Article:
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Locale::Currency

Perl 5 version 12.4 documentation
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Locale::Currency

SYNOPSIS

  1. use Locale::Currency;
  2. $curr = code2currency('usd'); # $curr gets 'US Dollar'
  3. $code = currency2code('Euro'); # $code gets 'eur'
  4. @codes = all_currency_codes();
  5. @names = all_currency_names();

DESCRIPTION

The Locale::Currency module provides access to the ISO three-letter codes for identifying currencies and funds, as defined in ISO 4217. You can either access the codes via the conversion routines (described below), or with the two functions which return lists of all currency codes or all currency names.

There are two special codes defined by the standard which aren't understood by this module:

  • XTS

    Specifically reserved for testing purposes.

  • XXX

    For transactions where no currency is involved.

CONVERSION ROUTINES

There are two conversion routines: code2currency() and currency2code() .

  • code2currency()

    This function takes a three letter currency code and returns a string which contains the name of the currency identified. If the code is not a valid currency code, as defined by ISO 4217, then undef will be returned.

    1. $curr = code2currency($code);
  • currency2code()

    This function takes a currency name and returns the corresponding three letter currency code, if such exists. If the argument could not be identified as a currency name, then undef will be returned.

    1. $code = currency2code('French Franc');

    The case of the currency name is not important. See the section KNOWN BUGS AND LIMITATIONS below.

QUERY ROUTINES

There are two function which can be used to obtain a list of all currency codes, or all currency names:

  • all_currency_codes()

    Returns a list of all three-letter currency codes. The codes are guaranteed to be all lower-case, and not in any particular order.

  • all_currency_names()

    Returns a list of all currency names for which there is a corresponding three-letter currency code. The names are capitalised, and not returned in any particular order.

EXAMPLES

The following example illustrates use of the code2currency() function. The user is prompted for a currency code, and then told the corresponding currency name:

  1. $| = 1; # turn off buffering
  2. print "Enter currency code: ";
  3. chop($code = <STDIN>);
  4. $curr = code2currency($code);
  5. if (defined $curr)
  6. {
  7. print "$code = $curr\n";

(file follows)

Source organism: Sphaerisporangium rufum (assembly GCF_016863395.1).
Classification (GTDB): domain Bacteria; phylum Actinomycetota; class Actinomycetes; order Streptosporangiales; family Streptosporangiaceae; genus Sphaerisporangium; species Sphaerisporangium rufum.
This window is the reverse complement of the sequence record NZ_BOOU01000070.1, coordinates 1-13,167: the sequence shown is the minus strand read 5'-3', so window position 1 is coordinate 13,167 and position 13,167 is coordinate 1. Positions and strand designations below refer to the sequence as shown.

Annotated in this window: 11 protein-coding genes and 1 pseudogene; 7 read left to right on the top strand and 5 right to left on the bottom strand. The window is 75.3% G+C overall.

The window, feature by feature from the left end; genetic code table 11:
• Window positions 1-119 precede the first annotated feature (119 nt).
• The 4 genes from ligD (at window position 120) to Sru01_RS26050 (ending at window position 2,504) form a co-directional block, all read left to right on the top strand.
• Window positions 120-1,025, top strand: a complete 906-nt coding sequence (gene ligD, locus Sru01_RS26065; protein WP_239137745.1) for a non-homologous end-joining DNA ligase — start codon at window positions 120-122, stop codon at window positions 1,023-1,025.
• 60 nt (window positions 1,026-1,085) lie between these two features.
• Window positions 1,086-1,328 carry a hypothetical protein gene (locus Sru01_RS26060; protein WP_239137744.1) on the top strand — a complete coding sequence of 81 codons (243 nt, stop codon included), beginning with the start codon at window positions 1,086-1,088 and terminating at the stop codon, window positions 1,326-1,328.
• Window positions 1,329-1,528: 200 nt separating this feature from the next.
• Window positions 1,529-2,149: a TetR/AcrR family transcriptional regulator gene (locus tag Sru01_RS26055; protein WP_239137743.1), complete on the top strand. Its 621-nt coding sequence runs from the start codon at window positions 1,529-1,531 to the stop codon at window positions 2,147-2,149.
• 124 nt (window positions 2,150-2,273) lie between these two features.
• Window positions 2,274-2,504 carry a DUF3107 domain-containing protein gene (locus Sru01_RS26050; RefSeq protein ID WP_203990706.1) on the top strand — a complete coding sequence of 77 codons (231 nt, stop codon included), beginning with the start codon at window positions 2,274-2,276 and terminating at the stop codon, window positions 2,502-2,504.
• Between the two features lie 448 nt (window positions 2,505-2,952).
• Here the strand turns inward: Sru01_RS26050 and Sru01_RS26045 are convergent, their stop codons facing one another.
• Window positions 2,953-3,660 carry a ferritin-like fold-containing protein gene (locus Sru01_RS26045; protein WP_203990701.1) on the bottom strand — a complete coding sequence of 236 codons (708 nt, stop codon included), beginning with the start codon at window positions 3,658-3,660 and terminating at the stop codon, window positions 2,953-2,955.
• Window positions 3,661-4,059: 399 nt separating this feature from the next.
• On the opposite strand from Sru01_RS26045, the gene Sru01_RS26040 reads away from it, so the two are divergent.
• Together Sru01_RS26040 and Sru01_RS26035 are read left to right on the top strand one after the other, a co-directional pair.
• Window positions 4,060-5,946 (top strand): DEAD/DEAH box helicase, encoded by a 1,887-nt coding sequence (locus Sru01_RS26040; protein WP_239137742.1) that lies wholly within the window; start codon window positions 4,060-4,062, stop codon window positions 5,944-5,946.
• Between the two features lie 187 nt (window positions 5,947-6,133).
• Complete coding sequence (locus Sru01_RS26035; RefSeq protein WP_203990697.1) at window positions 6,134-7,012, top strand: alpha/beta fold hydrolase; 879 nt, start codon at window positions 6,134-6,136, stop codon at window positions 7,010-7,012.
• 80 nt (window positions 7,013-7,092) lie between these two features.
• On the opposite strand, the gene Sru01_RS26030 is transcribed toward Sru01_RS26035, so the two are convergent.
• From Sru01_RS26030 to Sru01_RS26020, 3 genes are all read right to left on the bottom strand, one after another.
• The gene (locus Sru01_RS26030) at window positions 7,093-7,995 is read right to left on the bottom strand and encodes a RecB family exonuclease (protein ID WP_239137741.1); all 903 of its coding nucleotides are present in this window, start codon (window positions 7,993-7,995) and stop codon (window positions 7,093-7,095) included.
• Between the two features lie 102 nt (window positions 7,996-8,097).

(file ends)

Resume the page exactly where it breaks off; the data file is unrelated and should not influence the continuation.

8. }
  9. else
  10. {
  11. print "'$code' is not a valid currency code!\n";
  12. }

KNOWN BUGS AND LIMITATIONS

  • In the current implementation, all data is read in when the module is loaded, and then held in memory. A lazy implementation would be more memory friendly.

  • This module also includes the special codes which are not for a currency, such as Gold, Platinum, etc. This might cause a problem if you're using this module to display a list of currencies. Let Neil know if this does cause a problem, and we can do something about it.

  • ISO 4217 also defines a numeric code for each currency. Currency codes are not currently supported by this module, in the same way Locale::Country supports multiple codesets.

  • There are three cases where there is more than one code for the same currency name. Kwacha has two codes: mwk for Malawi, and zmk for Zambia. The Russian Ruble has two codes: rub and rur. The Belarussian Ruble has two codes: byr and byb. The currency2code() function only returns one code, so you might not get back the code you expected.

SEE ALSO

  • Locale::Country

    ISO codes for identification of country (ISO 3166).

  • Locale::Script

    ISO codes for identification of written scripts (ISO 15924).

  • ISO 4217:1995

    Code for the representation of currencies and funds.

  • http://www.bsi-global.com/iso4217currency

    Official web page for the ISO 4217 maintenance agency. This has the latest list of codes, in MS Word format. Boo.

AUTHOR

Michael Hennecke <hennecke@rz.uni-karlsruhe.de> and Neil Bowers <neil@bowers.com>

COPYRIGHT

Copyright (C) 2002-2004, Neil Bowers.

Copyright (c) 2001 Michael Hennecke and Canon Research Centre Europe (CRE).

This module is free software; you can redistribute it and/or modify it under the same terms as Perl itself.